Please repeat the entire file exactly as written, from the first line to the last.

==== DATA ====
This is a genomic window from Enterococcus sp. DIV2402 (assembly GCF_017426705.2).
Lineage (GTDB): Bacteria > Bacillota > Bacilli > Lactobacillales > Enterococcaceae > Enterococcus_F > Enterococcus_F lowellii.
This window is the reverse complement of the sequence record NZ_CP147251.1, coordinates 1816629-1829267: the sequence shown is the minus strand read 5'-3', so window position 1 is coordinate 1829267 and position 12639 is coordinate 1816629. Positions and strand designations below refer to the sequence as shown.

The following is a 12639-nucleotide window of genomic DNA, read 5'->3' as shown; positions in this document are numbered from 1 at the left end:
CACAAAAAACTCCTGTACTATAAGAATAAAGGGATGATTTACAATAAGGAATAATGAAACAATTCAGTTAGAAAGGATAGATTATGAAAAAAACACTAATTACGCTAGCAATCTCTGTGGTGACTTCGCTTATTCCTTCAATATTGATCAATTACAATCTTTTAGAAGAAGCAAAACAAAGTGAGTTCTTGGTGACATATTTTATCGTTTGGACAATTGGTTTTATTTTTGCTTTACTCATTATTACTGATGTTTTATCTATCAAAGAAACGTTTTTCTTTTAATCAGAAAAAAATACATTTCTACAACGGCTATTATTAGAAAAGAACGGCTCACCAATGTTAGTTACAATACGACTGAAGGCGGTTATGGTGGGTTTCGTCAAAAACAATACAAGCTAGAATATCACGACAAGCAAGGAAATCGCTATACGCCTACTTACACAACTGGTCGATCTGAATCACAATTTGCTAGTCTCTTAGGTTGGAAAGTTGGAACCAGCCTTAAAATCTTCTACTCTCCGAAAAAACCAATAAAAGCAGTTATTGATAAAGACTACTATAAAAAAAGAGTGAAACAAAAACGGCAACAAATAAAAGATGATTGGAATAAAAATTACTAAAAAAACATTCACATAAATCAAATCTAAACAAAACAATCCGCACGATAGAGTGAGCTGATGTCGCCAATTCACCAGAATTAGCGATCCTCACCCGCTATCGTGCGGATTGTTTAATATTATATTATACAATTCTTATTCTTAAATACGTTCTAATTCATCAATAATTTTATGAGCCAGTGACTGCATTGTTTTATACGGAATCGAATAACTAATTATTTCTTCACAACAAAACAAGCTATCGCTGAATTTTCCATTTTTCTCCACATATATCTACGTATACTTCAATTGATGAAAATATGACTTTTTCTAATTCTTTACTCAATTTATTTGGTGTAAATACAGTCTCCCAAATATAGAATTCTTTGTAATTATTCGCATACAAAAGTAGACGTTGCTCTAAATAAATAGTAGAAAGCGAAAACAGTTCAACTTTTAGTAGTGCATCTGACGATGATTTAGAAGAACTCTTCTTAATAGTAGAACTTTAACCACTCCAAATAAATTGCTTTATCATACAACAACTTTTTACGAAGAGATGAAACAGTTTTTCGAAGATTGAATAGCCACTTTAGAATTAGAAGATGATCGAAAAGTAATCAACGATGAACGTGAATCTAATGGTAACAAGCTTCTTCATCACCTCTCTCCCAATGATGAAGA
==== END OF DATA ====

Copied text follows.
This is a genomic window from Enterococcus sp. DIV2402 (assembly GCF_017426705.2).
Lineage (GTDB): Bacteria > Bacillota > Bacilli > Lactobacillales > Enterococcaceae > Enterococcus_F > Enterococcus_F lowellii.
This window is the reverse complement of the sequence record NZ_CP147251.1, coordinates 1816629-1829267: the sequence shown is the minus strand read 5'-3', so window position 1 is coordinate 1829267 and position 12639 is coordinate 1816629. Positions and strand designations below refer to the sequence as shown.

The following is a 12639-nucleotide window of genomic DNA, read 5'->3' as shown; positions in this document are numbered from 1 at the left end:
CACAAAAAACTCCTGTACTATAAGAATAAAGGGATGATTTACAATAAGGAATAATGAAACAATTCAGTTAGAAAGGATAGATTATGAAAAAAACACTAATTACGCTAGCAATCTCTGTGGTGACTTCGCTTATTCCTTCAATATTGATCAATTACAATCTTTTAGAAGAAGCAAAACAAAGTGAGTTCTTGGTGACATATTTTATCGTTTGGACAATTGGTTTTATTTTTGCTTTACTCATTATTACTGATGTTTTATCTATCAAAGAAACGTTTTTCTTTTAATCAGAAAAAAATACATTTCTACAACGGCTATTATTAGAAAAGAACGGCTCACCAATGTTAGTTACAATACGACTGAAGGCGGTTATGGTGGGTTTCGTCAAAAACAATACAAGCTAGAATATCACGACAAGCAAGGAAATCGCTATACGCCTACTTACACAACTGGTCGATCTGAATCACAATTTGCTAGTCTCTTAGGTTGGAAAGTTGGAACCAGCCTTAAAATCTTCTACTCTCCGAAAAAACCAATAAAAGCAGTTATTGATAAAGACTACTATAAAAAAAGAGTGAAACAAAAACGGCAACAAATAAAAGATGATTGGAATAAAAATTACTAAAAAAACATTCACATAAATCAAATCTAAACAAAACAATCCGCACGATAGAGTGAGCTGATGTCGCCAATTCACCAGAATTAGCGATCCTCACCCGCTATCGTGCGGATTGTTTAATATTATATTATACAATTCTTATTCTTAAATACGTTCTAATTCATCAATAATTTTATGAGCCAGTGACTGCATTGTTTTATACGGAATCGAATAACTAATTATTTCTTCACAACAAAACAAGCTATCGCTGAATTTTCCATTTTTCTCCACATATATCTACGTATACTTCAATTGATGAAAATATGACTTTTTCTAATTCTTTACTCAATTTATTTGGTGTAAATACAGTCTCCCAAATATAGAATTCTTTGTAATTATTCGCATACAAAAGTAGACGTTGCTCTAAATAAATAGTAGAAAGCGAAAACAGTTCAACTTTTAGTAGTGCATCTGACGATGATTTAGAAGAACTCTTCTTAATAGTAGAACTTTAACCACTCCAAATAAATTGCTTTATCATACAACAACTTTTTACGAAGAGATGAAACAGTTTTTCGAAGATTGAATAGCCACTTTAGAATTAGAAGATGATCGAAAAGTAATCAACGATGAACGTGAATCTAATGGTAACAAGCTTCTTCATCACCTCTCTCCCAATGATGAAGA